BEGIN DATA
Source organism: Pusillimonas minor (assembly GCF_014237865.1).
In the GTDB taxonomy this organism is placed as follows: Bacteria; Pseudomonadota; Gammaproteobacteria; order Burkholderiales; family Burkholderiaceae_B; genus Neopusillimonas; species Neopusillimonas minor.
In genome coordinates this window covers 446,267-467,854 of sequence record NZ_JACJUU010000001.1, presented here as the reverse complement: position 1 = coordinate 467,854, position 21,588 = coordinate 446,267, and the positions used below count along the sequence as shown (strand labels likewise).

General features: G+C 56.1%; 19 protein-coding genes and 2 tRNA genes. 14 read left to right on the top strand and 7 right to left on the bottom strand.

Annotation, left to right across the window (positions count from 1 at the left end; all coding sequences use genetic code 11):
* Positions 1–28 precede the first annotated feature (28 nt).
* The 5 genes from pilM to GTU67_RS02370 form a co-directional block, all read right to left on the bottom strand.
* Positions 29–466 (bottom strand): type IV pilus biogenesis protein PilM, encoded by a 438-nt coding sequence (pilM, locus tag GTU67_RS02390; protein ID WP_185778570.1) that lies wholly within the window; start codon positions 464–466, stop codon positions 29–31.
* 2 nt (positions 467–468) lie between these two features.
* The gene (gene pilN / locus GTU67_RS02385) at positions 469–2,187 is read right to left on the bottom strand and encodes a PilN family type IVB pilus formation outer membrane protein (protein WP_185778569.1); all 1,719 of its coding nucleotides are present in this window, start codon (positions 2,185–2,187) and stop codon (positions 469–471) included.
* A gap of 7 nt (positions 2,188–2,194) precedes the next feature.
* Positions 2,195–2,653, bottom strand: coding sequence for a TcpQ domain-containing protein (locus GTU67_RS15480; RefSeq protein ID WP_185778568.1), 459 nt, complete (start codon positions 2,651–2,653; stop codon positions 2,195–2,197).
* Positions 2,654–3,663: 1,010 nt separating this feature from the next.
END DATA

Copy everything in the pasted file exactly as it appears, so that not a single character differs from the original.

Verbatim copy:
Source organism: Pusillimonas minor (assembly GCF_014237865.1).
In the GTDB taxonomy this organism is placed as follows: Bacteria; Pseudomonadota; Gammaproteobacteria; order Burkholderiales; family Burkholderiaceae_B; genus Neopusillimonas; species Neopusillimonas minor.
In genome coordinates this window covers 446,267-467,854 of sequence record NZ_JACJUU010000001.1, presented here as the reverse complement: position 1 = coordinate 467,854, position 21,588 = coordinate 446,267, and the positions used below count along the sequence as shown (strand labels likewise).

General features: G+C 56.1%; 19 protein-coding genes and 2 tRNA genes. 14 read left to right on the top strand and 7 right to left on the bottom strand.

Annotation, left to right across the window (positions count from 1 at the left end; all coding sequences use genetic code 11):
* Positions 1–28 precede the first annotated feature (28 nt).
* The 5 genes from pilM to GTU67_RS02370 form a co-directional block, all read right to left on the bottom strand.
* Positions 29–466 (bottom strand): type IV pilus biogenesis protein PilM, encoded by a 438-nt coding sequence (pilM, locus tag GTU67_RS02390; protein ID WP_185778570.1) that lies wholly within the window; start codon positions 464–466, stop codon positions 29–31.
* 2 nt (positions 467–468) lie between these two features.
* The gene (gene pilN / locus GTU67_RS02385) at positions 469–2,187 is read right to left on the bottom strand and encodes a PilN family type IVB pilus formation outer membrane protein (protein WP_185778569.1); all 1,719 of its coding nucleotides are present in this window, start codon (positions 2,185–2,187) and stop codon (positions 469–471) included.
* A gap of 7 nt (positions 2,188–2,194) precedes the next feature.
* Positions 2,195–2,653, bottom strand: coding sequence for a TcpQ domain-containing protein (locus GTU67_RS15480; RefSeq protein ID WP_185778568.1), 459 nt, complete (start codon positions 2,651–2,653; stop codon positions 2,195–2,197).
* Positions 2,654–3,663: 1,010 nt separating this feature from the next.